“Gwango Elephant Lodge, which began constructing three elegant Forest Chalets and three luxury Tree Top Villas in 2014 scheduled to open late this year, seeks to boost tourism and effectively protect wildlife and their habitat in Hwange by raising conservation awareness. We hope this can be achieved by expanding STEM learning,” Pasalk said.

The lodge has also initiated a heritage centre to document the history and culture of Nambya and Tonga people who are prevalent in the area.

The facility maintains daily contact with the surrounding communities to facilitate capacity building efforts and educational initiatives.

“There is a growing interest in heritage and cultural tourism worldwide. Cultural tourism can help highlight and interpret the heritage of a community while communities can participate by providing an authentic participatory tourist experience resulting in jobs and economic development,” Pasalk said.

This is the government’s effort to address shortage of 1,521 Science and Mathematics teachers in the country due to the brain drain.

Midlands and Matabeleland provinces are the hardest hit by the challenge of science teachers’ shortage.

GSI, Pasalk says, seeks to get sponsorship from tourists who could bring in textbooks during their visits.

Pasalk said there was also a need to include people living adjacent to tourism areas because they are critical in protection and sustainable use of natural resources, including wildlife and habitat.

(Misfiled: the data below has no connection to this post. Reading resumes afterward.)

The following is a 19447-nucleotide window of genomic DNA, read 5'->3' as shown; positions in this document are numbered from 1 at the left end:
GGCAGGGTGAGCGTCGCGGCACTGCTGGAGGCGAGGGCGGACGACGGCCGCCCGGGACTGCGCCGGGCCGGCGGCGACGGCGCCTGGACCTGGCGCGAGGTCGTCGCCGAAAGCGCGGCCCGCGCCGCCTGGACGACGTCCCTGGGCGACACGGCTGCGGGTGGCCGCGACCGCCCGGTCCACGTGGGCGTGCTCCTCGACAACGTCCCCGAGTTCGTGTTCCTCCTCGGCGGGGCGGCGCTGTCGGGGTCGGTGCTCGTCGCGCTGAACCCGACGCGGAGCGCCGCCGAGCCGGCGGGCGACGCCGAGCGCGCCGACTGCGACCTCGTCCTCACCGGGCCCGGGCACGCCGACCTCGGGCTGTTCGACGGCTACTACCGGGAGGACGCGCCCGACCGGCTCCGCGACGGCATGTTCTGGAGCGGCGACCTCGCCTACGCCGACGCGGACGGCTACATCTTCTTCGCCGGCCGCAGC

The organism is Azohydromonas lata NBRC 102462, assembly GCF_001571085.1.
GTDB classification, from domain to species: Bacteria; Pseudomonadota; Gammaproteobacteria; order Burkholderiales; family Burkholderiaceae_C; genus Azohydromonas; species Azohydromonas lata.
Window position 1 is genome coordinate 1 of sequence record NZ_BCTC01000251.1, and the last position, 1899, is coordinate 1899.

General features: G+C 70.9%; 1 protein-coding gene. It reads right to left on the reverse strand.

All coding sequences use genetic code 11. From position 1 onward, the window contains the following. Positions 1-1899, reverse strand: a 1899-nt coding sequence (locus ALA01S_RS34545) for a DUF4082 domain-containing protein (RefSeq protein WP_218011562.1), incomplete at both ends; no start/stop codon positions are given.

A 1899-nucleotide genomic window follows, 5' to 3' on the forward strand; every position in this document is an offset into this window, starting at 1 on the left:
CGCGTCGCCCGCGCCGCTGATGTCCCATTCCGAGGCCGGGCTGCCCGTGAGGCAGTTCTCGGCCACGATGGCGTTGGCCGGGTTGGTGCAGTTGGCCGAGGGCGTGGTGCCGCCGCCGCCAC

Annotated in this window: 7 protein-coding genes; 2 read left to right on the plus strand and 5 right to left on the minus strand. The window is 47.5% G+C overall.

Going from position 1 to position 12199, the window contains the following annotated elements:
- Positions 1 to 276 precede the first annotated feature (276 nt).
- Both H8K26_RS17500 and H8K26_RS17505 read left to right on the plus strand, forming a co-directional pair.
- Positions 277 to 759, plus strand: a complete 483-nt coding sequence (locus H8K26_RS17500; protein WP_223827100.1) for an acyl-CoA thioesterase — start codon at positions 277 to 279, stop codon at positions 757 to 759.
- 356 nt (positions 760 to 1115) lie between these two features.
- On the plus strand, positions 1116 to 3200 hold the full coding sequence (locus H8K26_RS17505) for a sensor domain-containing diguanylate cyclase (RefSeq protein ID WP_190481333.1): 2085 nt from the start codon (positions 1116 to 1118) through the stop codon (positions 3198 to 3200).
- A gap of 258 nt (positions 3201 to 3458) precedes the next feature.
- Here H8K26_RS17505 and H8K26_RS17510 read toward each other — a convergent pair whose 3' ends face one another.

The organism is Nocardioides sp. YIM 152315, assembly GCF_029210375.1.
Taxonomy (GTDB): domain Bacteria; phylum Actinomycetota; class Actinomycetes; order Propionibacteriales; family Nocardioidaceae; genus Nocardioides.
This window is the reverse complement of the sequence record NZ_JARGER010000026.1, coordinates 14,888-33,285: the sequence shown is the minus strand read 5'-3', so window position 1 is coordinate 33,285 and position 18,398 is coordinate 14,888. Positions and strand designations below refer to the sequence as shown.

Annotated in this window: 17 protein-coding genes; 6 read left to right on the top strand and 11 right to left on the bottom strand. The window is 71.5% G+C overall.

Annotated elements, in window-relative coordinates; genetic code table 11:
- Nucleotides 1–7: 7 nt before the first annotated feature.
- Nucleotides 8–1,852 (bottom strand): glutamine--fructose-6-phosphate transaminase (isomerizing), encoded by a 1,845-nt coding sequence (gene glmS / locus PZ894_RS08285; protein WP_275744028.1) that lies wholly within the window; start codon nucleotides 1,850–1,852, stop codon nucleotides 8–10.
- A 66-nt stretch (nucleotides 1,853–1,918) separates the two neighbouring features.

The initiative by Gwango challenges other operators to do even more in giving back to the community to help reposit Zimbabwe as a leading tourism destination.

Tourism plays a key role in employment creation, payment of taxes or government levies and generation of income for tourism businesses and STEMITISING education.

Revenue from the tourism sector can be used to develop other industries such as banking, agriculture, manufacturing and retail sectors while also giving rise to infrastructural development, improving transport networks and superstructure and above all could improve the general quality of life and education through STEM.

Chief Dingani-Nelukoba says the Hwange community welcomes the project.

The traditional leader is conscientising people in his area to take education seriously and enrol for science subjects in teachers’ colleges and tertiary institutions.

“As a community we welcome the project and really commend Gwango for their sterling work. The idea is good and we are all behind it,” he said.

Chief Dingane-Nelukoba said Gwango’s commitment to helping uplift the Hwange community was amazing given that they are still fairly new in the business.

He said: “They just started their lodge but are already giving back to the community. It’s our hope that the project is sustained. We’ll support their initiative by ensuring that our children don’t drop out of school. We will encourage them to enrol at teachers’ colleges and train as science teachers.”

The STEM programme has gone viral across all media platforms as the government is committed to seeing it succeed.

After launching the programme, Higher and Tertiary Education Minister Professor Jonathan Moyo and his Deputy Godfrey Gandawa have been working tirelessly to set the programme in motion.

Prof Moyo is on record as saying there was no going back on STEM as students who failed Mathematics would not be allowed entry into tertiary institutions.

STEM is not for failures, and those that perform dismally risk being excluded, Gandawa said recently.

“They’ll have to maintain a satisfactory performance, at least a minimum of nine points by the end of the year. Those who don’t perform well will lose it.

We’re not promoting mediocrity. The fact that we’re investing in this programme means we’re serious as a government and we want to produce the scientists we require at the end of the day,” he said.